Christmas time is normally a happy time for me. The world, of course, continues working as it normally does, with events paying scant attention to the calendar. Sadly, even at Christmas time, people get ill, and people die.
And of course there are still the normal, smaller stresses of life: driving children around, doing laundry, paying bills and the suffering of occasional indigestion or sniffles. But mostly, for my wife and I, times are good. We got our Christmas tree up at the beginning of the month, rather than the night before Christmas. I got most of my Christmas shopping done early and even the food for Christmas dinner was already waiting in my freezer long before Christmas Eve. When I put gasoline in my car during Christmas shopping trips to the mall, I almost chuckled rather than groaned—pleased to find that it is actually cheaper to fill my tank this year than it was last Christmas. Certainly not something I would have expected even a month ago.
On the radio, and in the stores, Christmas carols ring. At church, the normal songs have given way to Christmas hymns. Around town, the houses are decorated in sparkling lights and the smell of pine fills many a visited home. On television, the familiar Christmas movies are rerun, while the weekly series perform mostly insipid Christmas themed stories, usually a takeoff on Dickens’s A Christmas Carol, O’Henry’s Gift of the Magi—or maybe something where Santa Claus turns out to be real after all.
Meanwhile newscasters do obligatory stories either bemoaning that not enough people are out spending money and buying gifts—or else denouncing once again how commercialized Christmas has become. Oddly, no one does news stories on how commercialized their own birthdays have gotten—nor have I heard any of them indicate that they do not plan on accepting any of the presents that they might receive Christmas morning. Meanwhile, between stories, they run commercials for all the Christmas sales in the big department stores.
My in-laws will once again descend upon my home, arriving early on Christmas morning to join in the giving and receiving of presents while my wife sets up our video camera to record the whole thing to a DVD that we’ll likely never watch—given that I’ve never watched any of the videos from the previous twenty-one Christmases since our first child arrived in our house. I remember that first Christmas: she’d come to us but a couple weeks earlier, a tiny eight pound four-month old, undernourished and neglected. At nine on Christmas Eve she’d started crying and we discovered she had a fever. It was significant enough that we wound up taking her to the emergency room, where we waited with her until nearly four AM on Christmas morning. Perhaps not the best way to spend a Christmas Eve, but we rejoiced anyway because she turned out to be okay. Now she’s junior in college and never gets sick. And she’s been joined by two sisters, now both eighteen.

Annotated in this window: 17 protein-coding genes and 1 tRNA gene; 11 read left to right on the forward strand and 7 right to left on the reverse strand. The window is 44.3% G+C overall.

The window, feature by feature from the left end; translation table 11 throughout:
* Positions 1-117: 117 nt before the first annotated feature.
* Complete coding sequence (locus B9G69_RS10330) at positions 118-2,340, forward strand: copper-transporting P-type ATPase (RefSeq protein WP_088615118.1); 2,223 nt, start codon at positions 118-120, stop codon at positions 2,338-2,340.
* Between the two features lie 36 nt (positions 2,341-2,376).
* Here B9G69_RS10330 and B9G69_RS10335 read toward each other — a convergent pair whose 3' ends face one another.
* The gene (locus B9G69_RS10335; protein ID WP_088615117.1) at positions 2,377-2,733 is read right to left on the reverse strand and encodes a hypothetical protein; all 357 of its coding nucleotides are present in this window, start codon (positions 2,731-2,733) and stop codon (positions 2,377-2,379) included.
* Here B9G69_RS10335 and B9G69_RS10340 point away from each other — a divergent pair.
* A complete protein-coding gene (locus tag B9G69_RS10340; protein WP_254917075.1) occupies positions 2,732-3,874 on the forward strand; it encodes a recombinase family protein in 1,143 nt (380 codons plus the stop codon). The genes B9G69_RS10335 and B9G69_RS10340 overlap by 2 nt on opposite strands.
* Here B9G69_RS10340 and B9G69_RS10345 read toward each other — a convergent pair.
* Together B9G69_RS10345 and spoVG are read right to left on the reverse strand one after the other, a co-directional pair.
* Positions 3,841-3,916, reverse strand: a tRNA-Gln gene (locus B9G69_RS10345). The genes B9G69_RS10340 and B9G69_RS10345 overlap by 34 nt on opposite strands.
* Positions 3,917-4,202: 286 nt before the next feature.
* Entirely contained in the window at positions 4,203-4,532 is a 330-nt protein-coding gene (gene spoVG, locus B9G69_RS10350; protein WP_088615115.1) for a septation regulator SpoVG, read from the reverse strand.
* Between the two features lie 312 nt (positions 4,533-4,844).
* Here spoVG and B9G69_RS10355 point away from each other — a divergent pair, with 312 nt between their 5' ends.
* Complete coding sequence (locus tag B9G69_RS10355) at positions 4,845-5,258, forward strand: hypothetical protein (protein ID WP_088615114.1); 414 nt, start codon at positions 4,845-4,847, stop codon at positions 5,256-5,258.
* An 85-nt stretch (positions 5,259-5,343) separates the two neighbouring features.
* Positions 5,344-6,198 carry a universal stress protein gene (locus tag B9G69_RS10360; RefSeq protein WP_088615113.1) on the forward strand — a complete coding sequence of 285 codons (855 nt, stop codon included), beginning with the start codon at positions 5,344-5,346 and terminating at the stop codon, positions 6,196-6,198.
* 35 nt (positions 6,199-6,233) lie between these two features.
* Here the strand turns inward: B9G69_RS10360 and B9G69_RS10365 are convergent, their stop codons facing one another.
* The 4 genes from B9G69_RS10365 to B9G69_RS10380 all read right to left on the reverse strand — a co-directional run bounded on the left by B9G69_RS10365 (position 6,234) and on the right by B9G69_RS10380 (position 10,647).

In the kitchen, Christmas cookies have appeared. The smell of cinnamon, nutmeg, ginger and sugar fills the air. The office party at my work is a quiet affair: as a writer, I’m the only one in my office here at home, after all.
Outside, temperatures have dropped. letting even those of us living in California know that Christmas is coming. There’s even some small chance of snow according to the weather service, despite the fact that my lawn is still bright green and needs mowing.
So Christmas for me now is mostly happy and relaxed. I try hard not to take it for granted or lose sight of its real meaning: the best Christmas present of all.